Just Listen to the Kids

I always think of myself as a teacher who listens to my students. As a teacher who has a democratic classroom. As a teacher who is student-centered. But this was thrown in my face when I had a heart-to-heart with my students about our math class. To be frank, math workshop just wasn’t working. For me. For them. We all felt as if we were just following a routine without a bigger sense of purpose. As one student said, “It just feels like a checklist of stuff…but it doesn’t connect to the real world like our other subjects. I mean…what is the purpose of some of these things?”

Ouch.

Now, I have taught my students to always ask about the purpose of each assignment. I am working on sharing with them what I think the purpose is…but they are tasked with checking me on this. With stopping me and asking, “What is the purpose of this assignment? Why are we doing this? How will this help us?” And while I was able to explain how each assignment on our math menu was helpful, I couldn’t even explain to myself how they all fit together.

I had decided to try something new with math menus. I had read about them. Other teachers were trying them out. They seemed like a fun way to differentiate math.

And it hadn’t worked.

And the kids decided to try something new. They decided to speak up and tell me how they really felt. They decided to be open and explain why they were feeling bored. Or frustrated. Or overwhelmed. They were tentative at first. They hesitated with every word. “Well, it’s just that maybe it kind of seems a little tiny bit not interesting…” You know the deal. Sure, I was telling them to be open but what would my reaction really be if they shared their true feelings? But they took that risk anyway. And you could see them all holding their breath when that first bold kid finally said, “I am just SO over math menus.”

I stared at them all, sighed and said, “Me too!.” The room broke out in relieved laughter.

We spent the next half hour being specific in our commentary. What did we like in math workshop? What didn’t we like? What kinds of things did we want to do during math class? How did we want to learn new concepts or review old ones? And boy, did I listen, and write down notes furiously, and listen again.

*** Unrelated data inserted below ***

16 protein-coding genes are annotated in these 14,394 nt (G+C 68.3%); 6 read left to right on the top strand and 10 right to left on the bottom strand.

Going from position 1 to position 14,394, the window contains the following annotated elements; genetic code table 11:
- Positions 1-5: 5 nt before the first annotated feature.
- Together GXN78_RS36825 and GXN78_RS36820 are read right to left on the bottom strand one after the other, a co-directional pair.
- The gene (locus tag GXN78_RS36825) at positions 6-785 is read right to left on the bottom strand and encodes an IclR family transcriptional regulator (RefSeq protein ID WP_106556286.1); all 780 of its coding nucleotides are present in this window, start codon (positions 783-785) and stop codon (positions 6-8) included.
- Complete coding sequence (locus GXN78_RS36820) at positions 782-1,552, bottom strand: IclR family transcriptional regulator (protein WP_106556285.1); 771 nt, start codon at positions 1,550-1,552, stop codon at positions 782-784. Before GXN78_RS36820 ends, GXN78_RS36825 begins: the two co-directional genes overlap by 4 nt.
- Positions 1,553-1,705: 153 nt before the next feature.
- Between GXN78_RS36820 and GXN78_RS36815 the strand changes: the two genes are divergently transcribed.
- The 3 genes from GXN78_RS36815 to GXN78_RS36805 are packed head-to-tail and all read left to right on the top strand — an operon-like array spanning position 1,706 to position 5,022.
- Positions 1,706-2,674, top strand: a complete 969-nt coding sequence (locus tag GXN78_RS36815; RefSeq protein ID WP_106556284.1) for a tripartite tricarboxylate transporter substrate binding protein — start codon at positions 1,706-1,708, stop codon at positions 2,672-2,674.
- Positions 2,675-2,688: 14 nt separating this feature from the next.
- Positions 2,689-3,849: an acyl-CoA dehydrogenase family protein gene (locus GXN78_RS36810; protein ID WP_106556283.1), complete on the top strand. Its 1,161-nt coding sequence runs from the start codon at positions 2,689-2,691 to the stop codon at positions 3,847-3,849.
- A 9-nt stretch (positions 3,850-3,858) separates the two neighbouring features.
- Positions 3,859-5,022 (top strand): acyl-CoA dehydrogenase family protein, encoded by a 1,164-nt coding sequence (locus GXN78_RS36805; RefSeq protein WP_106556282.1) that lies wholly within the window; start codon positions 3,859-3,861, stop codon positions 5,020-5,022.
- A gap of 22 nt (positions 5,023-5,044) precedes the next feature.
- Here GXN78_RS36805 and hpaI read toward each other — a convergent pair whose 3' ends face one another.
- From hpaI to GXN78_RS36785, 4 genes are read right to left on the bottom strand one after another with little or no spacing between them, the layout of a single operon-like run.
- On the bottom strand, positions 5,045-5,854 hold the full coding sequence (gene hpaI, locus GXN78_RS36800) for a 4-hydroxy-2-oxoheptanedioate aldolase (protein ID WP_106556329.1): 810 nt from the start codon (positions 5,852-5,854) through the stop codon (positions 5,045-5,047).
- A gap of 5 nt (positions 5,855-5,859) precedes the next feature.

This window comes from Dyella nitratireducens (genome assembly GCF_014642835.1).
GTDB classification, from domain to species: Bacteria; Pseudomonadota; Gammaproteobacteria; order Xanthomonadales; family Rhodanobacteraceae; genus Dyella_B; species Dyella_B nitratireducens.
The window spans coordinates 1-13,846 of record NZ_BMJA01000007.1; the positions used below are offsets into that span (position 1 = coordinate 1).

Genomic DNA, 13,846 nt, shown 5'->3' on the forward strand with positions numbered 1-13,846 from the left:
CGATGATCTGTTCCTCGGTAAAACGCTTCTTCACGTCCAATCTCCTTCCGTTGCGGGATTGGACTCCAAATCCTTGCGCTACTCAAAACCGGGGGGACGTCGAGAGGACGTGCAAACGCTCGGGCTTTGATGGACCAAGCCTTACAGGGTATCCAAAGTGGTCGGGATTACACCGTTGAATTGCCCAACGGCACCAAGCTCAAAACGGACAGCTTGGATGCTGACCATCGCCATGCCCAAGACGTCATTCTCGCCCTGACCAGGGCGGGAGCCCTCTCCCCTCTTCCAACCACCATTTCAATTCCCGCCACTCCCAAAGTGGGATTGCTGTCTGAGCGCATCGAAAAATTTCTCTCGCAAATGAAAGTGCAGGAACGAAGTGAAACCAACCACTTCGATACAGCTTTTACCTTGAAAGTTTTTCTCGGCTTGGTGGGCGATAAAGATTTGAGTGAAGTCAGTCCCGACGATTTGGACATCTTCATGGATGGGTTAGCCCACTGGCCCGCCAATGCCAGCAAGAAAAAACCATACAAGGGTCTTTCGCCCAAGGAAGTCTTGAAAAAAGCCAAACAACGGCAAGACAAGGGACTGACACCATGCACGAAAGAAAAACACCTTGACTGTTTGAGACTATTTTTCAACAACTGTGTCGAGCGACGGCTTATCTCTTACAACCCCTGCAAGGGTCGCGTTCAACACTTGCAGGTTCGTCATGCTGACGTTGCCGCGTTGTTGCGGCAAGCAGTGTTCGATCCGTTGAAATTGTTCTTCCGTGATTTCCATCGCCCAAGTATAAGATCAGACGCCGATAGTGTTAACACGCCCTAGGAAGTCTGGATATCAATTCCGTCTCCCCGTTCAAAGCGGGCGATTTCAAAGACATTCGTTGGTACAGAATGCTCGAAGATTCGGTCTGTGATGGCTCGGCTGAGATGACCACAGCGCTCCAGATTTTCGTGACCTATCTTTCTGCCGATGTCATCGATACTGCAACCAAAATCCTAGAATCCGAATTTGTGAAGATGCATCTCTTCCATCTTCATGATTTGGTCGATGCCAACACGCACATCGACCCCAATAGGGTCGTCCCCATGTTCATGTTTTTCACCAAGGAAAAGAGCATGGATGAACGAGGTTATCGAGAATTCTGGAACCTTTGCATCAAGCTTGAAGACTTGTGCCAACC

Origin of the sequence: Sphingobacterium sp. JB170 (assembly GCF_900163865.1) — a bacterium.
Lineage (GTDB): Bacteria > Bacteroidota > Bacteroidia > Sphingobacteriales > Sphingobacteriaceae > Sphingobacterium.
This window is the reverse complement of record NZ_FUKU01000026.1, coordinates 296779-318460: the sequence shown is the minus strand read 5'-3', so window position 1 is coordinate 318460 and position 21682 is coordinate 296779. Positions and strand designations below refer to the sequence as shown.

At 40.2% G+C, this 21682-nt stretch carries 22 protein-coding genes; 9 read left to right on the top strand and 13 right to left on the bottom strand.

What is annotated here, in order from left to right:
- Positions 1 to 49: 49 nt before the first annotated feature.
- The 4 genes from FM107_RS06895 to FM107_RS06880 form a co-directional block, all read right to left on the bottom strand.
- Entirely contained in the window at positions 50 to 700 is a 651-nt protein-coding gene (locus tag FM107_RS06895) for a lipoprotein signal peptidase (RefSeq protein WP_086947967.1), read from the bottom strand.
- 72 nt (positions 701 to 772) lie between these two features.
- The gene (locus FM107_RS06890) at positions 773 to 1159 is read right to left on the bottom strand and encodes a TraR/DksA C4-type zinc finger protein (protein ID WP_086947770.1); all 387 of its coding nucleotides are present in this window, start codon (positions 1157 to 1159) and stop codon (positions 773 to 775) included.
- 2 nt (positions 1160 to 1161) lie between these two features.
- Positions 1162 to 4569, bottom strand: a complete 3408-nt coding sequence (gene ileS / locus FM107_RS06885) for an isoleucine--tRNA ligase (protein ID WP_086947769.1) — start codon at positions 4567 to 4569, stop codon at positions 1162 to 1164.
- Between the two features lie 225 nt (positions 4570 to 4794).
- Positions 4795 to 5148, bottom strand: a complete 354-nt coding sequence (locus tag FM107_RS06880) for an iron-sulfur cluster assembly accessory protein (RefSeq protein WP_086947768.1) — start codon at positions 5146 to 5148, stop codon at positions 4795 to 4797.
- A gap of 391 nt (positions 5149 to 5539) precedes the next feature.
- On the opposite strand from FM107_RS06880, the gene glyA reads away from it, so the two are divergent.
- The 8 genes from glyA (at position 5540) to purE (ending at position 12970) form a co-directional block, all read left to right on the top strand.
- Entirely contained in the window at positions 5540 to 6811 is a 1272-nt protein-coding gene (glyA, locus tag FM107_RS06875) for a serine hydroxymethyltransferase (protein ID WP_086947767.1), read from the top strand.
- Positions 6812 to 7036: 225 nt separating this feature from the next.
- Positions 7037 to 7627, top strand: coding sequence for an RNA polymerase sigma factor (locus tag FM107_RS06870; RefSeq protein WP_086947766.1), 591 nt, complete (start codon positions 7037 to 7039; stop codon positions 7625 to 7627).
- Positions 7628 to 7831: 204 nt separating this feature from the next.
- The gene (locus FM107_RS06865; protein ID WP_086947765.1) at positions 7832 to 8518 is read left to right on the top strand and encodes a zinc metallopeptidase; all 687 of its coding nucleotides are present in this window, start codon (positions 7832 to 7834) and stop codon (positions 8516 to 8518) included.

Is math workshop perfect now? No. Are we all super engaged every single second? Not yet. But are we discussing different assignments, tasks and activities together to process what works, what doesn’t work and what we can change? Yes.

My eyes have been opened to the fact that while I plan with my students in mind – reviewing my anecdotal notes, student surveys about their interests and passions and student reflections on lessons and units, I do not actually plan with my students.  I plan for them.

With and for are such different words.  Actually, they are different paradigms.  And I have a lot of reflecting to do about where I am now – and where I want to be – between those paradigms.

3 Comments on “Just Listen to the Kids”

  1. Kenny McKee

    Dahlia,

    Great post! As a literacy coach, I invite students to give me real feedback every time I teach or co-teach. Not being with students every day all day, it is so important for continuing to grow my practice. But when I had my own classroom, I think I was scared sometimes to “get real” like that. Bravo to you and your students for having discussions that are making all of you better!

  2. dahlia

    Just listening to them discuss what they need and want seems so simple but I have been guilty lately of getting their feedback AFTER I have already planned something rather than asking them to plan the unit with me. I think that is the biggest shift for me. Plan with them rather than for them…this is going to be hard!

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